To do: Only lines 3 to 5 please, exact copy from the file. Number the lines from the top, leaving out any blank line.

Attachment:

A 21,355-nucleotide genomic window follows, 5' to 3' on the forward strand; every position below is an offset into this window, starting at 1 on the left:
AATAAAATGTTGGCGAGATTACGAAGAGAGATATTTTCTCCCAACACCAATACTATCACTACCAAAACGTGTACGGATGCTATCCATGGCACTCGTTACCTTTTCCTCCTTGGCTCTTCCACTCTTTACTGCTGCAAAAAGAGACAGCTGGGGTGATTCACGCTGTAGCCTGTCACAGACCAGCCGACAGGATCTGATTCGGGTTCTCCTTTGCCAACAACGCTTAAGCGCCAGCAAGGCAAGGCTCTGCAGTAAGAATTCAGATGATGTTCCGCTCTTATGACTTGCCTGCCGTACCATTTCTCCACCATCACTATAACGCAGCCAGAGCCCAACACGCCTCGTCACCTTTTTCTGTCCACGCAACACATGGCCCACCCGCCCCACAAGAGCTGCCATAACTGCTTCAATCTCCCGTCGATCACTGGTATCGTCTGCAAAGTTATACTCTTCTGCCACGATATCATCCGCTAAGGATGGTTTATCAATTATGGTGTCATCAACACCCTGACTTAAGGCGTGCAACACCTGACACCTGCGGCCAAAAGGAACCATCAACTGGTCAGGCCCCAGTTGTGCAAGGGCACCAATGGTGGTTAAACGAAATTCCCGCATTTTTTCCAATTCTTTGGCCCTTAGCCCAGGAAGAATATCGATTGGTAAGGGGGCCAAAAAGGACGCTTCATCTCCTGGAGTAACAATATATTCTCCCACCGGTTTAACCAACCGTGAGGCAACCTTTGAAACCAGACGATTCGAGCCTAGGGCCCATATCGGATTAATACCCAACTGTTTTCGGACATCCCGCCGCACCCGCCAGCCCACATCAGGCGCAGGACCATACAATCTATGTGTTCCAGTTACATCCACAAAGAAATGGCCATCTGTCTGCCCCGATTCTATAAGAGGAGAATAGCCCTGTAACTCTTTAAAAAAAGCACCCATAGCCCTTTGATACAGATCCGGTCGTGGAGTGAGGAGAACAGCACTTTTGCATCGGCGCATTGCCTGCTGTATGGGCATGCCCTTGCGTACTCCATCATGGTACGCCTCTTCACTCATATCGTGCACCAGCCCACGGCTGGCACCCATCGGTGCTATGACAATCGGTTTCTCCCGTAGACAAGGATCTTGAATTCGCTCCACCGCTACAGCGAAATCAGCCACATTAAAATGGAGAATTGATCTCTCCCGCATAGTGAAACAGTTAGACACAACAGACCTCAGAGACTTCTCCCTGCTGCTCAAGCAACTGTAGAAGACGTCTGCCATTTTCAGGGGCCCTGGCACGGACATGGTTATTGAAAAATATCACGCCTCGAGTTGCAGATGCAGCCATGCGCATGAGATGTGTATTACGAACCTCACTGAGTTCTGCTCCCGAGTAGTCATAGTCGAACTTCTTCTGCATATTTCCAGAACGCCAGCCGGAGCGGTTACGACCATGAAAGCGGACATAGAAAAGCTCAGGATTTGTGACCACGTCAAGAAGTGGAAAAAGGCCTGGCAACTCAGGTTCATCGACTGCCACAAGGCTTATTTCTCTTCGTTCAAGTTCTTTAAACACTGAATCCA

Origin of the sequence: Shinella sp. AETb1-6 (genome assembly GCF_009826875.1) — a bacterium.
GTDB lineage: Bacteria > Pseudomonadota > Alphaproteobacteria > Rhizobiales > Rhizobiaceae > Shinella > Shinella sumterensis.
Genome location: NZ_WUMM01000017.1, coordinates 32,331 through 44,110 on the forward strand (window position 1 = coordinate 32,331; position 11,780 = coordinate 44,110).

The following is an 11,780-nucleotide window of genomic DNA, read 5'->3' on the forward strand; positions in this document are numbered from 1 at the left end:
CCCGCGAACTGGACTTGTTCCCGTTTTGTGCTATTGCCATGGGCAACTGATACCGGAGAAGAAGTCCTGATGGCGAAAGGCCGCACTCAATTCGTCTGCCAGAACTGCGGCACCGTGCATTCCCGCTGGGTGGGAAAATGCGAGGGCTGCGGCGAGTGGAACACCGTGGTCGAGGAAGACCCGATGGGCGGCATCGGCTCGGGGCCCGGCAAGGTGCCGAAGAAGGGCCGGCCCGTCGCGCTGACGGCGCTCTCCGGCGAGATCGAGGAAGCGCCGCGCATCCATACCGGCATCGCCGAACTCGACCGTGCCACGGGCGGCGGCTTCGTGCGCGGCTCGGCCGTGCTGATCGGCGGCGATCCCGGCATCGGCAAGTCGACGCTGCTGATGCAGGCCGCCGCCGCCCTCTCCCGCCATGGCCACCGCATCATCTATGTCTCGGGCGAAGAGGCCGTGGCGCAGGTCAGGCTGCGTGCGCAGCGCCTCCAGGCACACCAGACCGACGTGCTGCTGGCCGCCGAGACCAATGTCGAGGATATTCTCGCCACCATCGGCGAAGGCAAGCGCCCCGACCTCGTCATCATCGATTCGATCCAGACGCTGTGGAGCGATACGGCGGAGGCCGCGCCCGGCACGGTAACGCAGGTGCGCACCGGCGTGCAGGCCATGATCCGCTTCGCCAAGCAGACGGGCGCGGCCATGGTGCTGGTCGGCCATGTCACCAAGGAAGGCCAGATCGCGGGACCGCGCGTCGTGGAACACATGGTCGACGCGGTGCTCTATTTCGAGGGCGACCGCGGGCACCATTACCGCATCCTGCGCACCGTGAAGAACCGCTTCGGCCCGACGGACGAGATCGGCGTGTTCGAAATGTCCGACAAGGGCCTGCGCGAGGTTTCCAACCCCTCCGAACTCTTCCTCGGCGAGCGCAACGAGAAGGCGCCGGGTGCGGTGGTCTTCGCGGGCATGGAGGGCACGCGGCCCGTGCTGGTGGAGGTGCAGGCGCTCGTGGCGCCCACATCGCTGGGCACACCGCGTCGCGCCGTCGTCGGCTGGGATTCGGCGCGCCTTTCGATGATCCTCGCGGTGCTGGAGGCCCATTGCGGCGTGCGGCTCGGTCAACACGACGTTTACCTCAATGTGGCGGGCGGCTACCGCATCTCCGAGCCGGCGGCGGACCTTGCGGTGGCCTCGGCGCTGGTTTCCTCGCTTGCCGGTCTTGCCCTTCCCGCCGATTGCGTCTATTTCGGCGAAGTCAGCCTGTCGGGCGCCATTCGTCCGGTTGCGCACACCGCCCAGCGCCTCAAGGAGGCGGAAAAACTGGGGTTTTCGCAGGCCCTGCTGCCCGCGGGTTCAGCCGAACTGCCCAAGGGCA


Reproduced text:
Origin of the sequence: Shinella sp. AETb1-6 (genome assembly GCF_009826875.1) — a bacterium.
GTDB lineage: Bacteria > Pseudomonadota > Alphaproteobacteria > Rhizobiales > Rhizobiaceae > Shinella > Shinella sumterensis.
Genome location: NZ_WUMM01000017.1, coordinates 32,331 through 44,110 on the forward strand (window position 1 = coordinate 32,331; position 11,780 = coordinate 44,110).